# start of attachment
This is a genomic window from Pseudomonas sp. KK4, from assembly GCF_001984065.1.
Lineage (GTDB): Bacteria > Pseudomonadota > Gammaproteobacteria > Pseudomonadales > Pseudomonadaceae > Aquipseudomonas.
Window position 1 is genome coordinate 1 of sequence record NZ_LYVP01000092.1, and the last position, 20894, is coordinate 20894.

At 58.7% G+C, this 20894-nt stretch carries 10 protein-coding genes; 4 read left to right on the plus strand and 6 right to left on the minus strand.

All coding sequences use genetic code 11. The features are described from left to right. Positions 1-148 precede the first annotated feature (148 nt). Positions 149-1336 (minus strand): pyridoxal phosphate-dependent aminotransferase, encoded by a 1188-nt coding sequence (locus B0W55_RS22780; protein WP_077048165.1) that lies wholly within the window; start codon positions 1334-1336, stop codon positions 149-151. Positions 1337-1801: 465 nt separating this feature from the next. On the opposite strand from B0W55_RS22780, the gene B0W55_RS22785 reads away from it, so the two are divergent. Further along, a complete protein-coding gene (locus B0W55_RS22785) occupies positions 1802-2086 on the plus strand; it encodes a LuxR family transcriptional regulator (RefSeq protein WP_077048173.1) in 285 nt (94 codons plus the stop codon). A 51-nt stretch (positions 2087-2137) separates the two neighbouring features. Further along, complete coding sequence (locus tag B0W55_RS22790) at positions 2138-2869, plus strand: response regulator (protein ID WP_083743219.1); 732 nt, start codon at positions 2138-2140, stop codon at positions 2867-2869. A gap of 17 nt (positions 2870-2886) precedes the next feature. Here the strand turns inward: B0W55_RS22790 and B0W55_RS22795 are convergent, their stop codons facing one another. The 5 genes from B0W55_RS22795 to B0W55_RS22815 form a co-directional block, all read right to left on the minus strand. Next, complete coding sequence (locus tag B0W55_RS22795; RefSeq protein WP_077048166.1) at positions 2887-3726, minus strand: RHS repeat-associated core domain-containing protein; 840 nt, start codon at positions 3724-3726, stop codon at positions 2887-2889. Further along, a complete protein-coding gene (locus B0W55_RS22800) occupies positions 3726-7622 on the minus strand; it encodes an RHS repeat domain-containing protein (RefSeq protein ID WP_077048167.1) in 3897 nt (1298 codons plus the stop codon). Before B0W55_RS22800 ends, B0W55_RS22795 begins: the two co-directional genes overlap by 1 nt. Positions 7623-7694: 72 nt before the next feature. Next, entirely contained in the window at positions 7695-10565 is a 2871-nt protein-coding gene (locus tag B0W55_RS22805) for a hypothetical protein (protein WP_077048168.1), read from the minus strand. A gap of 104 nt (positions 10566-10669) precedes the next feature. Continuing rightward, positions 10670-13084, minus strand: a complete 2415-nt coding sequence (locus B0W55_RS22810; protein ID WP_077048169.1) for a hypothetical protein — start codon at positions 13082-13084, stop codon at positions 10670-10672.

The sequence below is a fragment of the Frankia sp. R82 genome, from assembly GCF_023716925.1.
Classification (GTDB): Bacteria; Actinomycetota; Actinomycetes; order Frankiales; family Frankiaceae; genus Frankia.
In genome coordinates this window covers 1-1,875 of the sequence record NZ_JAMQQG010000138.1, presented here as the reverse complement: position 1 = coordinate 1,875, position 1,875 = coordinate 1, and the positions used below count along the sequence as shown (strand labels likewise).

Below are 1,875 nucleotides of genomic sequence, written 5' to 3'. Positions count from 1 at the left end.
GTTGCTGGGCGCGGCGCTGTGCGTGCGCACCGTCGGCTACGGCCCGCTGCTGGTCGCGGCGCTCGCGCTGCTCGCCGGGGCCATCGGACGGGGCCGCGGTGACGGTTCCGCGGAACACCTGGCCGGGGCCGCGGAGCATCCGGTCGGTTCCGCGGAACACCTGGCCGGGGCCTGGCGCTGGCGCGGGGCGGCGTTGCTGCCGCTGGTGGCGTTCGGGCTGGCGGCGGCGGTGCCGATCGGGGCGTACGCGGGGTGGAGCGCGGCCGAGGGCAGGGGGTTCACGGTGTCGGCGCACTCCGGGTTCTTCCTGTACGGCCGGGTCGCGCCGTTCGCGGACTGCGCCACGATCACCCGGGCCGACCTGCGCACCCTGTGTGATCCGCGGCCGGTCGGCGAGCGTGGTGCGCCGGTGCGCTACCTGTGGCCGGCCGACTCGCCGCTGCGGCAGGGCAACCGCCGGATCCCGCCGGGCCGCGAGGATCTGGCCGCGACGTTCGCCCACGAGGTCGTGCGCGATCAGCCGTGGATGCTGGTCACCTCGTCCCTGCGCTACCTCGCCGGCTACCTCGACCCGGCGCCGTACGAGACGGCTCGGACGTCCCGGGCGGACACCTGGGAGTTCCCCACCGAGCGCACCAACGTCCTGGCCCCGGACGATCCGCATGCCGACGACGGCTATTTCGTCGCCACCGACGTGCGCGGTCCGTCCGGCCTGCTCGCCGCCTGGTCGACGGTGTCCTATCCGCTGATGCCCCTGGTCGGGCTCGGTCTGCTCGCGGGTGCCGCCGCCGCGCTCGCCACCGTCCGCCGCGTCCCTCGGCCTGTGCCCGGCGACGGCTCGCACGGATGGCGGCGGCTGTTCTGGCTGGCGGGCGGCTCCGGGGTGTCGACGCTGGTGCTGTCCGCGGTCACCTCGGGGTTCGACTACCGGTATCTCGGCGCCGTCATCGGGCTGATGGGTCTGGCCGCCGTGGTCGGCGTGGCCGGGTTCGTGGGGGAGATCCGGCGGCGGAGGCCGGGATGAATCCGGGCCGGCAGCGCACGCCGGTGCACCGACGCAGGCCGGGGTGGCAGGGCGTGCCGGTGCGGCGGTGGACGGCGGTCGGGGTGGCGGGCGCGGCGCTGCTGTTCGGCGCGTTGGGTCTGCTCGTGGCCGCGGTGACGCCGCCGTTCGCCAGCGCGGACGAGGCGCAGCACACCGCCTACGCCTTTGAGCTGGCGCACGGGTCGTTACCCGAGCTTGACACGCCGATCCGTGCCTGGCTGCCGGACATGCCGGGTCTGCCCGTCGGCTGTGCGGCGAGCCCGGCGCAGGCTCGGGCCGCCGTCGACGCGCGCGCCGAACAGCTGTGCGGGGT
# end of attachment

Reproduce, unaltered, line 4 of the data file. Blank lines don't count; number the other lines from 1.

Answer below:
At 58.7% G+C, this 20894-nt stretch carries 10 protein-coding genes; 4 read left to right on the plus strand and 6 right to left on the minus strand.